Felix Ikem, Nsukka
Call her a living saint or Mother Theresa of our time, Rev. Sister Martina Oforka, a Catholic nun of Nsukka Diocese, has lived up to her calling with her humanitarian services.
Tucked in the remote village of Umuagbedo, Enugu-Ezike, Igbo-Eze North Local Government Area, Enugu State, the nun has since 2005 touched numerous lives in no small measure through her life-changing ventures.
Daily Sun gathered that one of her main callings was providing hope and future for rape victims and young girls with unwanted pregnancies. She would look out for such people, bring them under her custody and give them the necessary antenatal and postnatal care, after which the ladies would decide either to take the child with them or leave the child with the sister to nurture.
Sister Oforka has always made the care comprehensive with the inclusion of nursery, primary, secondary and tertiary education for the housemates of her home through the establishment of Divine Wounds Nursery/Primary and Secondary School. Records show that no fewer than 1,000 persons have benefitted from the nun’s free education programme.
Some of the beneficiaries spoke to our correspondent during the schools’ recent graduation. They expressed happiness over coming in contact with her, describing her as mother of the motherless, a helper of the helpless and an embodiment of God.
The floodgates of testimonies began with Teresa Oforka, 16, a Senior Secondary School (SS2) student who had to change her surname to Oforka in reverence of the nun. According to the teenager, she took the decision because she would never go back to her parents who gave birth to her out of wedlock and were never married to each other; leaving her at the mercy of fate.
“I know I have parents, but they made me to understand that they never wanted to give birth to me in the first place, they are not married and they are living separately, they don’t care about me. I don’t want to talk more about them because I have bad memories of them. I thank God that, today, Sister has given me new life,” she said.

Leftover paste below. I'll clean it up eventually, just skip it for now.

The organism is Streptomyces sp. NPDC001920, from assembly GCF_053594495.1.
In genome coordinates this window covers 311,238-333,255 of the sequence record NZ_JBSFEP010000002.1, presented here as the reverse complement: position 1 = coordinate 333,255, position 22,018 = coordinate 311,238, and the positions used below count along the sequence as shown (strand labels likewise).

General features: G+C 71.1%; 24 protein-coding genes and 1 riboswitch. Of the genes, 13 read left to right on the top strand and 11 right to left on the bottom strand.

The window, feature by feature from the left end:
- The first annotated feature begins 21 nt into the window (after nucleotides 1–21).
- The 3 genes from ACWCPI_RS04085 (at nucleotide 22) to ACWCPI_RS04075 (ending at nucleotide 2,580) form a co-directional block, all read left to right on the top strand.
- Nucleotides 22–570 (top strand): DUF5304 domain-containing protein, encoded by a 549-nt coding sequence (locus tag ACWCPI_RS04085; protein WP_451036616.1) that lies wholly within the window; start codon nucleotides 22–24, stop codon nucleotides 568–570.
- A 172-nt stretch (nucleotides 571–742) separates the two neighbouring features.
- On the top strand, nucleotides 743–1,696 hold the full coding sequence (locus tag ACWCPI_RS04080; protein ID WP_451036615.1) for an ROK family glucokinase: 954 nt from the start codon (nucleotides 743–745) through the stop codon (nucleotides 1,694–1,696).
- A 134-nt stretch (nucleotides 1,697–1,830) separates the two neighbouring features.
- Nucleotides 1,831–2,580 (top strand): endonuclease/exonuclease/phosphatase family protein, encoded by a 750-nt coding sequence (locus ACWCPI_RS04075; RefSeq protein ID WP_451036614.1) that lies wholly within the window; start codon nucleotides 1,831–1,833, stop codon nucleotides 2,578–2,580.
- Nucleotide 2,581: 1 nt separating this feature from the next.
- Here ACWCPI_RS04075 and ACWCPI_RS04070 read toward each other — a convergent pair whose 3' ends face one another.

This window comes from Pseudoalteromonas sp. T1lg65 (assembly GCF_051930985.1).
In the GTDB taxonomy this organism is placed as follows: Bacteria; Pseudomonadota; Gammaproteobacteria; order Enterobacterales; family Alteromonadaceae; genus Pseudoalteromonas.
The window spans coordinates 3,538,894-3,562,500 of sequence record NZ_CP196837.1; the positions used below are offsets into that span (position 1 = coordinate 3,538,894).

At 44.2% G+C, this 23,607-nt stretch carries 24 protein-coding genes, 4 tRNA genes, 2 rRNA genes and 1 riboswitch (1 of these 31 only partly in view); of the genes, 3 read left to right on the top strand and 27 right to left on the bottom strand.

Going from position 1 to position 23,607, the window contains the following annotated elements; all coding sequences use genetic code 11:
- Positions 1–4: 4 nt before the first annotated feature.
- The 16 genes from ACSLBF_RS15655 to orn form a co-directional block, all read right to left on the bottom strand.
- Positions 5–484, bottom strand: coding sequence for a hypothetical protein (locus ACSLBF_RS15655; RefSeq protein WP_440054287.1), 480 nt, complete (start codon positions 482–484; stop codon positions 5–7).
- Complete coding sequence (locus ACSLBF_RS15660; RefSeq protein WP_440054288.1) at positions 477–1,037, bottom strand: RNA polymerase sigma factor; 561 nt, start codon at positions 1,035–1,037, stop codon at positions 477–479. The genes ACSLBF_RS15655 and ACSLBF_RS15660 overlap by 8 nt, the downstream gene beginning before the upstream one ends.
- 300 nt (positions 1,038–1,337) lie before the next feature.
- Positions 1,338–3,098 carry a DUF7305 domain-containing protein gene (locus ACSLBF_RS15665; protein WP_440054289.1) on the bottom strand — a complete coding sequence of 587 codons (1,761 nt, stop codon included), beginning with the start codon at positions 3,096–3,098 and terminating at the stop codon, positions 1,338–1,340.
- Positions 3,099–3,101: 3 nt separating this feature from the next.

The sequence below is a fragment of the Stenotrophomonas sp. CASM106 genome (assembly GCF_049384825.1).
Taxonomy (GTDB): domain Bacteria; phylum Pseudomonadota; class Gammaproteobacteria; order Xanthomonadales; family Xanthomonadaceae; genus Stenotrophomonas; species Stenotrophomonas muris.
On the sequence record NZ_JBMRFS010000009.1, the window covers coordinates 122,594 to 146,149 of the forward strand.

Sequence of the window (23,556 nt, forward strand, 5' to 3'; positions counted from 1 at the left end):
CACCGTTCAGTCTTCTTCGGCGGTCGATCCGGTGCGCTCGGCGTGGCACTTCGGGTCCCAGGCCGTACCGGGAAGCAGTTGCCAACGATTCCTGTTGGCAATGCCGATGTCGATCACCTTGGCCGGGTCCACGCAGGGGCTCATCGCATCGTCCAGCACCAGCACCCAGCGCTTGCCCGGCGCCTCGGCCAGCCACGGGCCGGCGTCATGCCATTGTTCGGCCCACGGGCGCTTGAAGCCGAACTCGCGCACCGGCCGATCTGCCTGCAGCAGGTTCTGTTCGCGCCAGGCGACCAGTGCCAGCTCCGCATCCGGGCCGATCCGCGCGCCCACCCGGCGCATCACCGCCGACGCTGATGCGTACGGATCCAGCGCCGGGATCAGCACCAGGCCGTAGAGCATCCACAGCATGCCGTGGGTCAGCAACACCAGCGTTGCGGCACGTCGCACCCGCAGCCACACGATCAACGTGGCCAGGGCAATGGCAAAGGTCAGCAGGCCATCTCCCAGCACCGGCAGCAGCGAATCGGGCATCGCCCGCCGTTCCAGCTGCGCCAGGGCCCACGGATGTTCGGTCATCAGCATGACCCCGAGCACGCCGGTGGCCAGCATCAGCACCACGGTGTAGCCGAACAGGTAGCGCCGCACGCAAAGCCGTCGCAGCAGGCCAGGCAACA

Also, Blessing Ohagwu, 15, a JSS2 student, from Amube, Enugu Ezike, said that life was miserable for her because her father impregnated an Ekiti lady who gave birth to her out of wedlock; instead, he married another woman from Enugu Ezike who did not want her as a member of the family.
“Sister took over everything about me since last year. She enrolled me in her school for free, gave me accommodation and feeds me every day,” she said of the reverend sister. “I was told that my mother is from Ekiti State; that is the little I know about her, and my stepmother is not ready to accommodate me in the house. Sister has resurrected my hope to live and survive and be a better person.”
Another resident of the home, Maureen Odo, 16, from Ezimo Uno ,in Udenu Local Government, who is in JSS3, said she joined the sister in 2013 when she lost her father, leaving only her mother to take care of six children. She disclosed that the nun has promised to train her to a higher institution after her secondary school.”
Rev. Sister Martina said the whole thing started one day when she visited a family member to know how they were faring: “I told them that I came to have dinner with them. They told me that they didn’t have anything to eat that night. I thought they were joking but they were not. I had to go back to my house, emptied my pot and brought my food to them that night. It was from that moment that I came to know that there are so many destitute people in the community.